Privacy is Not an On and Off Switch – "Do Not Track" is Not the Answer

Victoria Salisbury wrote an excellent blog post today on “Who’s Creepier? Facebook or Google?“.  I’ve been intrigued by the hypocrisy over criticism of Facebook’s own very granular privacy controls when sites like Google, Foursquare, Gowalla, Twitter, and others have an all-or-nothing approach with some things (location and email in particular) that are even more private than anything Facebook is currently making available at the moment (if you want some good examples read Kim Cameron’s blog).  The fact is that Facebook, despite the amount of private data available, will always be my last resort as a hacker when I want to track data about an individual online due to the granular control of data available, and lack of default public data.  However, despite all this, even Facebook isn’t at the ideal place right now in terms of privacy. The fact is my private data is still enclosed on Facebook’s servers, and with that, there will always be some level of risk in storing that data, no matter where it is.  So what’s the solution?

Browsers such as Mozilla and Chrome are now beginning to implement “fixes” around this problem of tracking data about users across online services (note my article on how even Wall Street journal is tracking data about users), called “Do not track.”  The extension, or in some cases native browser functionality, seeks to give users the option of completely turning off the ability for sites to track a user around the web, removing any personalization of ads and in some cases the removal of ads completely from the browsing experience.  This experience is fine and dandy – it gives the user an option.  But as my friend Louis Gray puts it, “all it does is ensure off-target ads with a crappy experience.”  It is clear an on and off approach is the wrong approach, and I fear those behind these extensions and browser integrations are missing out on an important opportunity.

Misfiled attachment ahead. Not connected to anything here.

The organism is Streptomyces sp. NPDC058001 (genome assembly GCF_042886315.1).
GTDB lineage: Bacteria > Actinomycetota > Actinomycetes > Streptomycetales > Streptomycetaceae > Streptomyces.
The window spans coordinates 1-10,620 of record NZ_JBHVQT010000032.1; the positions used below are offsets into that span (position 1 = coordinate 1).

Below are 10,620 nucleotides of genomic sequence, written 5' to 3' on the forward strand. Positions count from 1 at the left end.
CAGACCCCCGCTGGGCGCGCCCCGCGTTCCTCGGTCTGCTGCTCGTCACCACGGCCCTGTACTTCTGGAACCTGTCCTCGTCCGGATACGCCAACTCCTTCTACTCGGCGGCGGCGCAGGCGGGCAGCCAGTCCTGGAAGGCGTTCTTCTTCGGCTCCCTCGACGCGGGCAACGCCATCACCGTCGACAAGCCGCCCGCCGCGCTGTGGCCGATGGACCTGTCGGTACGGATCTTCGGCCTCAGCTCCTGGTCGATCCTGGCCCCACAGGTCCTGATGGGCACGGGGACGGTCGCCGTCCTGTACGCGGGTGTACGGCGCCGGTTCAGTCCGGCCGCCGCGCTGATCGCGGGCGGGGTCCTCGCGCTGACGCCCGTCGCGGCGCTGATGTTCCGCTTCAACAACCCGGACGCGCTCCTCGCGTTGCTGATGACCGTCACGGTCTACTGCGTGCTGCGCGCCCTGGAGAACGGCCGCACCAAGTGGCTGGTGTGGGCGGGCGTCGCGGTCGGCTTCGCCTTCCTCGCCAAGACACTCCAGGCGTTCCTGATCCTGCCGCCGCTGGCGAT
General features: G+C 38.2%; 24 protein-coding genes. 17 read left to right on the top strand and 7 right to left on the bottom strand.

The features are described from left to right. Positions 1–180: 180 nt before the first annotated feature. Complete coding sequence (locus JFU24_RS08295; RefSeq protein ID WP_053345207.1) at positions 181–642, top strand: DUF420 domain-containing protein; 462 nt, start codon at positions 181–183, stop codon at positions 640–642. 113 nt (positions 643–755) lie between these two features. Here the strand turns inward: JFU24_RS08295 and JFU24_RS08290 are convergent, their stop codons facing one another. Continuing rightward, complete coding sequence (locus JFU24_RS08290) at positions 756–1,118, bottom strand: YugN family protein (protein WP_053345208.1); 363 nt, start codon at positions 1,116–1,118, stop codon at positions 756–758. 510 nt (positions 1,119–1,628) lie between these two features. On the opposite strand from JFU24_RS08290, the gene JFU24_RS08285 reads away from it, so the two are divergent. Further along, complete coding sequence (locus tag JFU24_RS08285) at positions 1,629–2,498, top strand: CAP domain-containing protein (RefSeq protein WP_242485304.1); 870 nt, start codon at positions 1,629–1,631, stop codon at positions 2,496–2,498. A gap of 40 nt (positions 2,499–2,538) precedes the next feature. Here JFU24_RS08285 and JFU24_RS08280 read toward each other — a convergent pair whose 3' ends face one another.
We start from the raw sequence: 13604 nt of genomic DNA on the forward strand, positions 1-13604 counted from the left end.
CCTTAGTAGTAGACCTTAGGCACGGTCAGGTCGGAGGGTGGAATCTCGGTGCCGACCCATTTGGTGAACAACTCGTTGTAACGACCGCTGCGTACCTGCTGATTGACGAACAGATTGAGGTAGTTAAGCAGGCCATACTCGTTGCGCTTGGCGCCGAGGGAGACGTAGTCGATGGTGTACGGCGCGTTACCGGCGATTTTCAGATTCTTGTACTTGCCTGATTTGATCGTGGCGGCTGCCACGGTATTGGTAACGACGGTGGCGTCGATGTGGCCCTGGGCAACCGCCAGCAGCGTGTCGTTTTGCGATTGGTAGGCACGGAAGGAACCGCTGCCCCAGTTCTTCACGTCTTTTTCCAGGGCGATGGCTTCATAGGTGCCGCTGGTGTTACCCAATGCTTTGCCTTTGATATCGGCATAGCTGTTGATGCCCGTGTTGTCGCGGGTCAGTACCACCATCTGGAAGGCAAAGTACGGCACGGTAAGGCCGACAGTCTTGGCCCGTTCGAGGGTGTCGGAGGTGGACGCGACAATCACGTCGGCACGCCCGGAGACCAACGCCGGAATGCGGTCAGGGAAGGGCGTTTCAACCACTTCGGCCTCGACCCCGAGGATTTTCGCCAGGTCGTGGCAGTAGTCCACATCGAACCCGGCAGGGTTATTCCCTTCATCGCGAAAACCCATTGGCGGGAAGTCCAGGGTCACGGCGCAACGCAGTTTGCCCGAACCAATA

So where can we go from here if “Do Not Track” is not the answer?  The answer lies in the problem I stated above – the problem being that individual user information is being stored on 3rd party servers, without the control of users and assumed risk of relying on a 3rd party.  We saw this as Facebook made a temporary mistake earlier in 2010 when they launched Instant Personalization on 3rd party websites along with other 3rd party website features, but in doing so accidentally opened up a majority of their users private information with little notice to users (I did get an email warning of the change, however).  Facebook quickly fixed the privacy problem with even better privacy controls than before, but by that point the damage was done.  It was proof positive that there is huge risk in storing private information on 3rd party websites.  The advice I give to customers and users and news organizations in interviews I give is, “if you’re not okay sharing it with the world, don’t share it at all, regardless of privacy controls.”  It’s an on or off solution at the moment, and I’m afraid there are no better choices.

There is a solution though.  Chrome, and Firefox, and IE, and every browser out there should be working towards this solution.  We need to take the granular controls that sites like Facebook provide, and put them in the browser.

Awhile back I spoke of a vision of mine I call “the Internet with no login button.”  The idea being that using open technologies (we already have Information Cards, for instance), the more private information about users can be stored in the browser, reducing the risk of that information being shared by accident with 3rd party websites.  Rather than something like Facebook Connect (or Graph API), for instance, a browser-driven version of OpenID would control the user authentication process, identify the user with a trusted provider (Facebook, Google, Religious institutions, Government institutions, you choose), and then be able to retrieve private information about individuals directly from the browser itself.